A Study Of Dynamic Forces Due To Human Movement On Stairs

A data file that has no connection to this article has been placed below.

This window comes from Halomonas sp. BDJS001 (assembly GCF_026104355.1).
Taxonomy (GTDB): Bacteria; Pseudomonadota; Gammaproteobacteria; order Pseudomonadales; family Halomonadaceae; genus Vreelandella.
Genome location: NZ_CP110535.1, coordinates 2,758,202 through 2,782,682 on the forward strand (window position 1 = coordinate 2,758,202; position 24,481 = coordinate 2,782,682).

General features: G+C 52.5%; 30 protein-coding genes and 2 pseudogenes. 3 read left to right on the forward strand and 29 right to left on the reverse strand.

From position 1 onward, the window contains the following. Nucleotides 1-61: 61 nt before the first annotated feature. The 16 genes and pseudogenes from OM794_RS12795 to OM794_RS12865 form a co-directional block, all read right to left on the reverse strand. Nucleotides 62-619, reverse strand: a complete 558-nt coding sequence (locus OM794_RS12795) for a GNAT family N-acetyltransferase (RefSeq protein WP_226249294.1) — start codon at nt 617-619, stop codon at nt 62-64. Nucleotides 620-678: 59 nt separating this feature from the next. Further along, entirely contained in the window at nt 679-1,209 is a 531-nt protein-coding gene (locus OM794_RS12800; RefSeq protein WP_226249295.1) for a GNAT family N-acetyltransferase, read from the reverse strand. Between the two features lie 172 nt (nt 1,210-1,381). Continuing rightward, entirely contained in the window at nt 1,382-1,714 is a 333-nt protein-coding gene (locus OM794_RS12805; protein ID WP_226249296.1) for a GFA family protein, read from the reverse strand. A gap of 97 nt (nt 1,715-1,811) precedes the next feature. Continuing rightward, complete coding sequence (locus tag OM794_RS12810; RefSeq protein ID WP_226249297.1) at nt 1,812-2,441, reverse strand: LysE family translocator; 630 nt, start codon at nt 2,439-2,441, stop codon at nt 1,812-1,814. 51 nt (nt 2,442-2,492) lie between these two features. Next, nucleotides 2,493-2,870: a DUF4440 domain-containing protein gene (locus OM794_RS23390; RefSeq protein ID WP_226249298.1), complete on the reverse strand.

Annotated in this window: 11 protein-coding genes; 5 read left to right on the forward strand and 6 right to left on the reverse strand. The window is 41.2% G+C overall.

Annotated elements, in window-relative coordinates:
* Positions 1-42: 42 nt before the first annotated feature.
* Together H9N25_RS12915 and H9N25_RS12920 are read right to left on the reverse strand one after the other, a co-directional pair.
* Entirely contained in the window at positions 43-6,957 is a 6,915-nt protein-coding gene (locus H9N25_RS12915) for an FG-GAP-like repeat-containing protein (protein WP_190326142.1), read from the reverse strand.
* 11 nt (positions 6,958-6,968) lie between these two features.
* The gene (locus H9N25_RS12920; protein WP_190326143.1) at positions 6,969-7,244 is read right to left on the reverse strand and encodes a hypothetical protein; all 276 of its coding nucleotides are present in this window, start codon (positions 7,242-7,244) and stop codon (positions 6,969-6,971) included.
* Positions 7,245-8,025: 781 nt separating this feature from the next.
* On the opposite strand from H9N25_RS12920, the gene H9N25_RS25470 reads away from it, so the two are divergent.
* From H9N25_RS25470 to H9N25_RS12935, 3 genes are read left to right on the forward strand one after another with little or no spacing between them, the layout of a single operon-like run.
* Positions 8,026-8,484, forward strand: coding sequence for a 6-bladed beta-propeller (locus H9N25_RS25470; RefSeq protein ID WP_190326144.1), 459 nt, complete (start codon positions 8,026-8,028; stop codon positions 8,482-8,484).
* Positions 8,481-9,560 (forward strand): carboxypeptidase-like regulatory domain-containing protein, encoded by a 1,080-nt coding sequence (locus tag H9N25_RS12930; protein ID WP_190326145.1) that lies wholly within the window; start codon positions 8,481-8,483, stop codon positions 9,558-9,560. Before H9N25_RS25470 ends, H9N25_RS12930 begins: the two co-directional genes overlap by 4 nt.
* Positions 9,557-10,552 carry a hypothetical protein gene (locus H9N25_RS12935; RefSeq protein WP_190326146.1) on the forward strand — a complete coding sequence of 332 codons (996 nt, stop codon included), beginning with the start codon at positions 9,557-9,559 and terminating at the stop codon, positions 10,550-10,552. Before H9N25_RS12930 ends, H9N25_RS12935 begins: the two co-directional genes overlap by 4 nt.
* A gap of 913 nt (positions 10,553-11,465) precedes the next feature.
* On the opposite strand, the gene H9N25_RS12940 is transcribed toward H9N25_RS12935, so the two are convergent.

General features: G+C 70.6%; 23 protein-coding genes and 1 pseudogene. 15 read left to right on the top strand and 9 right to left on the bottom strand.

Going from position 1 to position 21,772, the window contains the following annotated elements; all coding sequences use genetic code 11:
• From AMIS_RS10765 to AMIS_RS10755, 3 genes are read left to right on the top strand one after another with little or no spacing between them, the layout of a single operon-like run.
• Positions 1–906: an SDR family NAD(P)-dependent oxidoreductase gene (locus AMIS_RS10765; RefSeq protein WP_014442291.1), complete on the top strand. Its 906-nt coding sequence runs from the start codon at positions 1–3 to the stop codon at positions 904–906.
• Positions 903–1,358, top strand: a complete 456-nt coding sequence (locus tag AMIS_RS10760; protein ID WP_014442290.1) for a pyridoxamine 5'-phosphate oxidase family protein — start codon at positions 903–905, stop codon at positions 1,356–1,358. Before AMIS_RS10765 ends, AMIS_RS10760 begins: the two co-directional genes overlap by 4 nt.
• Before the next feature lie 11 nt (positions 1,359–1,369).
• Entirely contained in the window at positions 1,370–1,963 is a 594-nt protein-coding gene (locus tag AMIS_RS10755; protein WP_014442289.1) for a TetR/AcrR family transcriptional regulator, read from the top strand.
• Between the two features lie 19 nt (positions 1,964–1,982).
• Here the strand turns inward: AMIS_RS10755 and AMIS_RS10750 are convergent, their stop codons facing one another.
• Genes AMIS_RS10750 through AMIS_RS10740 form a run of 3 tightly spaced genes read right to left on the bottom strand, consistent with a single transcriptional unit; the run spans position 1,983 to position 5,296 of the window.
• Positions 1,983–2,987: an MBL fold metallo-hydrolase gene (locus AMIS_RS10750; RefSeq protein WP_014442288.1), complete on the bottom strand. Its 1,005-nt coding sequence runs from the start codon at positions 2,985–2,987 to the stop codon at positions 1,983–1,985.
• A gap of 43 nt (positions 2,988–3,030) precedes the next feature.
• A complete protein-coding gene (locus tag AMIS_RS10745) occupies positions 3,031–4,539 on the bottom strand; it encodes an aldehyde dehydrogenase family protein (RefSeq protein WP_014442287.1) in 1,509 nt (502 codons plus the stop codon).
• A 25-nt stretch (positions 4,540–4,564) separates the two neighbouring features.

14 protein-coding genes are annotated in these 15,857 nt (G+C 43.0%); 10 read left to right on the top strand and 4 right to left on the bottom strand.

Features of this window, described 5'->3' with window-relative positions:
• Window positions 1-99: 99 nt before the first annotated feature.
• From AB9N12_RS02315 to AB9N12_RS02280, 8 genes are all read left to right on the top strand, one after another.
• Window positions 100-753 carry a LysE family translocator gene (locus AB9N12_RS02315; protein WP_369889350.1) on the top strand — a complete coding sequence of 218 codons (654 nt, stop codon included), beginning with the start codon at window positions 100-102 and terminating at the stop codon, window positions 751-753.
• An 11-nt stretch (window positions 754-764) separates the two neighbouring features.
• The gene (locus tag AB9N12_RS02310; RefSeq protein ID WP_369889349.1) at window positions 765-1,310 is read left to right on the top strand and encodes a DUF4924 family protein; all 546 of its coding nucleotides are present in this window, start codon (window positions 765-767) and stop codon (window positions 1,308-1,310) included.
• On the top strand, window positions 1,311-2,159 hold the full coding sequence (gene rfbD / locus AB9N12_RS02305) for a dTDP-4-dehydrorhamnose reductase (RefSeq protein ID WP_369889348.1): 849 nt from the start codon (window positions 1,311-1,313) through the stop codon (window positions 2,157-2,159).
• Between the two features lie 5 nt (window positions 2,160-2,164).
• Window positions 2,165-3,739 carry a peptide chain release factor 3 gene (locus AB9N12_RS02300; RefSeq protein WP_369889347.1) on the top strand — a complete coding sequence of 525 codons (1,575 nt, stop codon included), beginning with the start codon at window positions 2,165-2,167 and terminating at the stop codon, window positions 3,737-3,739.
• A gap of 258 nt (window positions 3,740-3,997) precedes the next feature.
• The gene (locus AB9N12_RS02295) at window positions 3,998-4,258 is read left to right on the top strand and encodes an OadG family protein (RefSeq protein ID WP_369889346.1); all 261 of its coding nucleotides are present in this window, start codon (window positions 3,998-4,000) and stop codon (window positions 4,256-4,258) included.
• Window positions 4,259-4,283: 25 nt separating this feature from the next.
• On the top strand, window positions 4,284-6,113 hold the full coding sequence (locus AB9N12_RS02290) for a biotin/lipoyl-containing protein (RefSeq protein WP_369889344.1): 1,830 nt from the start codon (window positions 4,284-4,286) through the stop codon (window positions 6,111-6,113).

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In recent times there has been an improvement in computerized analysis and design of structures which have resulted in longer span and lightweight structures. The structures are strong enough to carry loads but due to their lightness and slenderness, they are more susceptible to vibration due to human movements. Structural engineers need to address the vibration issue and find the underlying reason and to solve or reduce the issue with knowledge and experience. The main objective of this research is to define the dynamic forces due to human movement on stairs. The data was the measurements of ground reaction forces (GRF) from several individuals ascending and descending a prototype rigid stair located at the Virginia Tech Vibration Testing Laboratory using an instrumented force plate to measure the exerted forces. The weight of each individual was also measured by the same force plate. Considering the periodicity of human excitation force, the Fourier Series parameters (Fourier Coefficients or Dynamic Load Factor (DLF) and corresponding phase angles) of the measured forcing functions were computed. Relationships between the DLFs and their associated phase angles as a function of the step frequencies were established.